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DETROIT — Rehau Inc. this year will begin molding one of the first all-thermoplastic front and rear bumpers made in North America, when production starts on a new vehicle for Mercedes-Benz AG.

The Leesburg, Va., injection molder was awarded the contract to make a variety of exterior parts for Mercedes's new sports utility vehicle. The light truck, which goes by the working title All Activity Vehicle, is scheduled to begin production in Vance, Ala., in July.

Mercedes asked Rehau to provide parts made exclusively from engineering thermoplastics, automotive product manager Roger Shoemaker said in a Feb. 24 interview at the Society of Automotive Engineers International Congress and Exposition in Detroit.

The company exhibited the vehicle's plastic frame at the show.

``They asked us to put our injection molding expertise to good advantage by producing light, durable plastic parts,'' Shoemaker said. ``We came up with some solutions that had worked for us in Europe but are fairly unique for North America.''

Among the vehicle's components are complete bumper systems made from polypropylene and other thermoplastic composites. The system includes an impact-absorbing inlay, ultrasonically welded to the fascia and snapped in place. Paint is applied through a robot-activated, flame-treatment process that eliminates the need for primer and reduces emissions.

The vehicle's rear pillars feature an acrylic material that is brought to a high-gloss finish through in-mold decoration.

The vehicle also includes an accelerator-pedal assembly made entirely from 35 percent glass-filled nylon 12, which Shoemaker said is unusual in North America. Rehau used dual injection molding to bond the upper and lower roof screen and window cowl screen, all of which use PP-based composites. The window cowl includes in-mold decorating featuring 2,100 pin-sized holes.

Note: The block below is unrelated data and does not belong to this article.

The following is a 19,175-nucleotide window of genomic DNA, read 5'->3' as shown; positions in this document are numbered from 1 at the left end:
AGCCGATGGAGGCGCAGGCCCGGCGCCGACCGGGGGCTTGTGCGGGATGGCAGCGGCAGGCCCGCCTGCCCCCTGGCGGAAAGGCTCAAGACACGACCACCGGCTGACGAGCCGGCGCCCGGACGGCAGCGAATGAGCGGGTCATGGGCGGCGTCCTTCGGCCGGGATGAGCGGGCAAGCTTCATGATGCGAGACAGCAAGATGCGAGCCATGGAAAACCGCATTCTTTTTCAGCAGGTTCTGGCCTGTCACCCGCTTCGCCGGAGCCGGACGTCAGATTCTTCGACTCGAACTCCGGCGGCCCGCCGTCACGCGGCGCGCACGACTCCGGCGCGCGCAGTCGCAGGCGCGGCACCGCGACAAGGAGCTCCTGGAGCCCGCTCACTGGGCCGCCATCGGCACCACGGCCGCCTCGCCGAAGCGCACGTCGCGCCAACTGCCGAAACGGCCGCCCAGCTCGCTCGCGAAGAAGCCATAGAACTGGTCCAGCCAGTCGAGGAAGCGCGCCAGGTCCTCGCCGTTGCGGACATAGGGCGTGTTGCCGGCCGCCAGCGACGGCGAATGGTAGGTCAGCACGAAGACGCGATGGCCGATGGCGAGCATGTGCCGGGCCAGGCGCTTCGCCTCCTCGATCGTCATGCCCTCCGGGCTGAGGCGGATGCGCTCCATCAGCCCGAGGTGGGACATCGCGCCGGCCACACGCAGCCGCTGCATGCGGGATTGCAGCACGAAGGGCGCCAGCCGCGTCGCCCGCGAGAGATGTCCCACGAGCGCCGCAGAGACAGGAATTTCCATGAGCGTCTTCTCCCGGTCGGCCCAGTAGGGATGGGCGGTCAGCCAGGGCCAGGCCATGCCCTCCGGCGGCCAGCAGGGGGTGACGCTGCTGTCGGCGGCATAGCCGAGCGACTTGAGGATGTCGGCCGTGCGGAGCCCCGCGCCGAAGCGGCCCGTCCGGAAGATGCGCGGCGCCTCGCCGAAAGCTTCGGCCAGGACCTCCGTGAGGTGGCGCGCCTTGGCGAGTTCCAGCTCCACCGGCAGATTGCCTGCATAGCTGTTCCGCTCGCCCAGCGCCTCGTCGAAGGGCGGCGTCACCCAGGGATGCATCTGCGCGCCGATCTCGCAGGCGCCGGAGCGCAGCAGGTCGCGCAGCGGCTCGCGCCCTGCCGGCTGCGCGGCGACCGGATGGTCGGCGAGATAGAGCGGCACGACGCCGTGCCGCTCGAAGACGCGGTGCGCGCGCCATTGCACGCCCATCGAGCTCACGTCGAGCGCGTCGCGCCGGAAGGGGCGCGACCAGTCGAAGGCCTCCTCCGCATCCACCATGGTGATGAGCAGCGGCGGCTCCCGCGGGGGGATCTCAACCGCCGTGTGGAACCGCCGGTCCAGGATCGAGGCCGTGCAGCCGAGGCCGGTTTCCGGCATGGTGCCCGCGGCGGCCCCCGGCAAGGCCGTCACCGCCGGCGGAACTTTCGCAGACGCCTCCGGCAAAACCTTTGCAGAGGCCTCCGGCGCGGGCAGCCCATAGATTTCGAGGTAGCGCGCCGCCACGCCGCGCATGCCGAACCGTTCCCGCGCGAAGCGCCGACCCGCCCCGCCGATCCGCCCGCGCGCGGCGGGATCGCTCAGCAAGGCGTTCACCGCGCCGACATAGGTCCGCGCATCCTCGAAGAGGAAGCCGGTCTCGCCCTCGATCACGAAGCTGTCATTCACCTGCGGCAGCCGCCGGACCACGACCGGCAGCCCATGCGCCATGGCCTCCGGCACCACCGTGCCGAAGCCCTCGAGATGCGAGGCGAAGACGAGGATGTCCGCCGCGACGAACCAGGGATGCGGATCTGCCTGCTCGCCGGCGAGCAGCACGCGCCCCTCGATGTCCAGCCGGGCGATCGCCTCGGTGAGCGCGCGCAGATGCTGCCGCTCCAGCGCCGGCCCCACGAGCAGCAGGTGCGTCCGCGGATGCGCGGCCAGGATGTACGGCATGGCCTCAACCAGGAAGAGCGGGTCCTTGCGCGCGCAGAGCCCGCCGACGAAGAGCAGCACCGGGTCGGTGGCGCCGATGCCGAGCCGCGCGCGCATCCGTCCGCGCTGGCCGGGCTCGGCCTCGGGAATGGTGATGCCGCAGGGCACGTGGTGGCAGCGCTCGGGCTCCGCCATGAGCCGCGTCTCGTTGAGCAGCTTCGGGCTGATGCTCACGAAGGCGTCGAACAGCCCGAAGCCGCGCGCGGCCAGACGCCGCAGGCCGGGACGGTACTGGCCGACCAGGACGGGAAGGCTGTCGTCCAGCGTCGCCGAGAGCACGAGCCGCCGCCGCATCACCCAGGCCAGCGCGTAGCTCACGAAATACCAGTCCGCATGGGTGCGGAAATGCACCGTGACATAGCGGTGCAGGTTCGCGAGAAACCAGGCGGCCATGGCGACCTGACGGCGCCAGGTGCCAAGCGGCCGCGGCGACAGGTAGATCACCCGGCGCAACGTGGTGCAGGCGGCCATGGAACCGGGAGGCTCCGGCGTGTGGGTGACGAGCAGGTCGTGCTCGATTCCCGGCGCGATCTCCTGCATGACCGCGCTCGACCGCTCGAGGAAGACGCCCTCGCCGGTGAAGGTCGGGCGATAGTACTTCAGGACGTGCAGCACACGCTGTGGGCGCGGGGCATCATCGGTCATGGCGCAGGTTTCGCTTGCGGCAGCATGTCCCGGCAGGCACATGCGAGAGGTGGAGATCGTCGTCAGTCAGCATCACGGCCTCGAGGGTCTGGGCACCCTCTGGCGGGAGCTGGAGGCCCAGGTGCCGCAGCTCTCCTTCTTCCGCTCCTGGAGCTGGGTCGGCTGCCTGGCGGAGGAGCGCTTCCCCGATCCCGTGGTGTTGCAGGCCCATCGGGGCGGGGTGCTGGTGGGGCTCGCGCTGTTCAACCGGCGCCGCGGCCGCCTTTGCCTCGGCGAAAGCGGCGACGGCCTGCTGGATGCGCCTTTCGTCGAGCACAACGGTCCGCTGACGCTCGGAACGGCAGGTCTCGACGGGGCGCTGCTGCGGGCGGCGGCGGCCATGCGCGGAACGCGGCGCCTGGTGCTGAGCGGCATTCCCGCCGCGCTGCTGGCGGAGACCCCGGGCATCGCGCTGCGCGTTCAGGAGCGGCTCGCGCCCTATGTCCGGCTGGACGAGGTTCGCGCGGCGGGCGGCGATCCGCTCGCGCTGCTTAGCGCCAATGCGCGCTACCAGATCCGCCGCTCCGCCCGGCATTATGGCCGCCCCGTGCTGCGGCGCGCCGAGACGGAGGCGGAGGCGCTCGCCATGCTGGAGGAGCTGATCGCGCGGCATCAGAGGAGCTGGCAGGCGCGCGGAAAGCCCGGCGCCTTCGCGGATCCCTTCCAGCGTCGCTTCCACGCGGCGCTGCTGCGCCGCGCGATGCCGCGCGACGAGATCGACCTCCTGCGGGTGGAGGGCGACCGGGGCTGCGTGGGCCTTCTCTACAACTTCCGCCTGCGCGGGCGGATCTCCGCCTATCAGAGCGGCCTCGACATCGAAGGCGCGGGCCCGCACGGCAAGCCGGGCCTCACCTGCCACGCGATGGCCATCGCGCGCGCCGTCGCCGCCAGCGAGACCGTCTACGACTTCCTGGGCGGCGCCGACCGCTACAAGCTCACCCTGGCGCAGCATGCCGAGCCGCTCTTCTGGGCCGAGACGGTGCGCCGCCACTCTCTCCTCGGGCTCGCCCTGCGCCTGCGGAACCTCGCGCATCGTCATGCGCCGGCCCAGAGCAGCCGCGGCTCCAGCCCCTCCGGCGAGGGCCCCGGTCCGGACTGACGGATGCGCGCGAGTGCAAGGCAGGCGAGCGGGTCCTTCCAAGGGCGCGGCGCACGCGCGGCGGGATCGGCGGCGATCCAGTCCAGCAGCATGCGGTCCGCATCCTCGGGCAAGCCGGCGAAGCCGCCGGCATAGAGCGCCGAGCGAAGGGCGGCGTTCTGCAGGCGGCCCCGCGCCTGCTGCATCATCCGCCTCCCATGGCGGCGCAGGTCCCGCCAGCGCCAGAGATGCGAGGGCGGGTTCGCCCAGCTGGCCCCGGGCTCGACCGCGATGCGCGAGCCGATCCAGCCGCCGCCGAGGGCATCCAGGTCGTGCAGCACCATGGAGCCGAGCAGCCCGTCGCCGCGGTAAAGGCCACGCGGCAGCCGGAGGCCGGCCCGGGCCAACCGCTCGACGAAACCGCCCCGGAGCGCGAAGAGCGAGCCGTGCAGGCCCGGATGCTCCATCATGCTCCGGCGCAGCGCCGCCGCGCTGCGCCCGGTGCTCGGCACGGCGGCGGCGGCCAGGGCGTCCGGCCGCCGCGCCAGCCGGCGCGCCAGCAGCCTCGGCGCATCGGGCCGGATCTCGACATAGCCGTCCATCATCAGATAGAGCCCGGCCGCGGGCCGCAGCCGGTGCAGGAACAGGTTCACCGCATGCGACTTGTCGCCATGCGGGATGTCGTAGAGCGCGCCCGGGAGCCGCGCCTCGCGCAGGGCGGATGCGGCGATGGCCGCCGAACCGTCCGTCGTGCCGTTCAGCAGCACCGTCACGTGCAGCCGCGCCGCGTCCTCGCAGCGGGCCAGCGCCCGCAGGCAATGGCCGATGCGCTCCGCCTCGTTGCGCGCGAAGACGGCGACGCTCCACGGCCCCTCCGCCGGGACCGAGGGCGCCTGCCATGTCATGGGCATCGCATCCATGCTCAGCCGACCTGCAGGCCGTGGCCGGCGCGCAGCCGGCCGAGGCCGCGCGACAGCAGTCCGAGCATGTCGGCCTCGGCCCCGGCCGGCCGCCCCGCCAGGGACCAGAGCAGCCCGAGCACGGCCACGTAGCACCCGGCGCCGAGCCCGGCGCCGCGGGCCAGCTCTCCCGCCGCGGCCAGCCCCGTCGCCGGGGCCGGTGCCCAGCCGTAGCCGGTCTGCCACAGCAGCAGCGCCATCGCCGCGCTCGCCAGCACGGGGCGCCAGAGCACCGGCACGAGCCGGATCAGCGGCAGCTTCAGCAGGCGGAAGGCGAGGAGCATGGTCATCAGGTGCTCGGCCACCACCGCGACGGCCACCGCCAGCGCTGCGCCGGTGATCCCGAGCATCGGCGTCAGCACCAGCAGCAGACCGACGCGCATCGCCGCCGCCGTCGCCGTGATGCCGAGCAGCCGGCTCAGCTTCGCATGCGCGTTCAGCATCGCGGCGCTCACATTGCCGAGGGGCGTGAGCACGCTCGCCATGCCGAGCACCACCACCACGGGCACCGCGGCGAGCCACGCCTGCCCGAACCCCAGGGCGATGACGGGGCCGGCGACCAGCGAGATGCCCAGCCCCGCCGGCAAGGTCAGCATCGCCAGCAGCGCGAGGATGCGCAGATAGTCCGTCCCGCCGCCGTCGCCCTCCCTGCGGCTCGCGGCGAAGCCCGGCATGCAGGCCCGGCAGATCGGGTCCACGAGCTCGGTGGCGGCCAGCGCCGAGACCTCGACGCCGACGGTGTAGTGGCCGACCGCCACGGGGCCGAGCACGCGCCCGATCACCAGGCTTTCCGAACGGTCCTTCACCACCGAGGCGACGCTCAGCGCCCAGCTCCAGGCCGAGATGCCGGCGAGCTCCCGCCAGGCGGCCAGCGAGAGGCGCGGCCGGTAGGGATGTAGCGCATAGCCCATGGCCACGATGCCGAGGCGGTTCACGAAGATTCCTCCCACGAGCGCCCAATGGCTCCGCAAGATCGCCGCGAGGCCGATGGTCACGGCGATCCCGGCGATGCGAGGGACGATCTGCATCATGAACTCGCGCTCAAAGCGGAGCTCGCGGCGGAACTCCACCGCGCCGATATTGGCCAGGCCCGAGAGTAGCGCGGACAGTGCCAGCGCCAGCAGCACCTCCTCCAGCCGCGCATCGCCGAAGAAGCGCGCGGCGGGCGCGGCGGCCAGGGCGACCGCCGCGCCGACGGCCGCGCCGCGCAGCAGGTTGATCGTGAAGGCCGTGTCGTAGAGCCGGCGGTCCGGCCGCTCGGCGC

Body side moldings, wheel house covers, the radiator grille, the headlamp bezel and lift-gate handle also are made from plastic.

The parts will be produced at Rehau's Cullman, Ala., plant, which was expanded in January to 386,000 square feet. Shoemaker said that, not including equipment costs, the expansion cost $24 million.

To mold the part, the plant uses machines with clamping forces of 25-3,000 tons. The company did not disclose the number of presses there.

Mercedes expects to produce 65,000 sports utility vehicles during the first production year, Shoemaker said. Rehau will ship the parts about 50 miles to supply the Mercedes operation, he added.

Rehau is a subsidiary of Fraenkische Plastiks of Rehau, Germany. Shoemaker said some of the plastics technology has been used in Germany, where Mercedes is Rehau's largest automotive customer.

The company has nine plants in North America supplying automotive, furniture, construction, appliance and other markets.